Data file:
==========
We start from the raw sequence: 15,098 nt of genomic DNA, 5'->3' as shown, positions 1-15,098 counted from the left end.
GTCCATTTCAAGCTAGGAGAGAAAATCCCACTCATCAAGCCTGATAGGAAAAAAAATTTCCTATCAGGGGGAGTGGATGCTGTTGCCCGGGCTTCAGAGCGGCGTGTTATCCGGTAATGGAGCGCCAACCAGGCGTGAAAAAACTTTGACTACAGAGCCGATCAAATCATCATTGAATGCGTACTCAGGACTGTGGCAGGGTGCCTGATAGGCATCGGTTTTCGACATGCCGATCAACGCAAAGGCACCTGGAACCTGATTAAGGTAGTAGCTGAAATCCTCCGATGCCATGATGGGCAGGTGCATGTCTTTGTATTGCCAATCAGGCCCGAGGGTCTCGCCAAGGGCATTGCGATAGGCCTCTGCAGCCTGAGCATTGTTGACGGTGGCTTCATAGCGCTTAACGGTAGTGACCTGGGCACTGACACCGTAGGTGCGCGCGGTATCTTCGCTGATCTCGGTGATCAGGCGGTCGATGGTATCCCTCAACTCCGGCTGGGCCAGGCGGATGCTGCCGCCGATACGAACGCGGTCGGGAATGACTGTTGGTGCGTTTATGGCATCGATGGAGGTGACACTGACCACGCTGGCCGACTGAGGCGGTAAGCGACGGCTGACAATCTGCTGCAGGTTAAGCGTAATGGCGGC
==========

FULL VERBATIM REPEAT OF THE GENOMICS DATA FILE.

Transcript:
We start from the raw sequence: 15,098 nt of genomic DNA, 5'->3' as shown, positions 1-15,098 counted from the left end.
GTCCATTTCAAGCTAGGAGAGAAAATCCCACTCATCAAGCCTGATAGGAAAAAAAATTTCCTATCAGGGGGAGTGGATGCTGTTGCCCGGGCTTCAGAGCGGCGTGTTATCCGGTAATGGAGCGCCAACCAGGCGTGAAAAAACTTTGACTACAGAGCCGATCAAATCATCATTGAATGCGTACTCAGGACTGTGGCAGGGTGCCTGATAGGCATCGGTTTTCGACATGCCGATCAACGCAAAGGCACCTGGAACCTGATTAAGGTAGTAGCTGAAATCCTCCGATGCCATGATGGGCAGGTGCATGTCTTTGTATTGCCAATCAGGCCCGAGGGTCTCGCCAAGGGCATTGCGATAGGCCTCTGCAGCCTGAGCATTGTTGACGGTGGCTTCATAGCGCTTAACGGTAGTGACCTGGGCACTGACACCGTAGGTGCGCGCGGTATCTTCGCTGATCTCGGTGATCAGGCGGTCGATGGTATCCCTCAACTCCGGCTGGGCCAGGCGGATGCTGCCGCCGATACGAACGCGGTCGGGAATGACTGTTGGTGCGTTTATGGCATCGATGGAGGTGACACTGACCACGCTGGCCGACTGAGGCGGTAAGCGACGGCTGACAATCTGCTGCAGGTTAAGCGTAATGGCGGC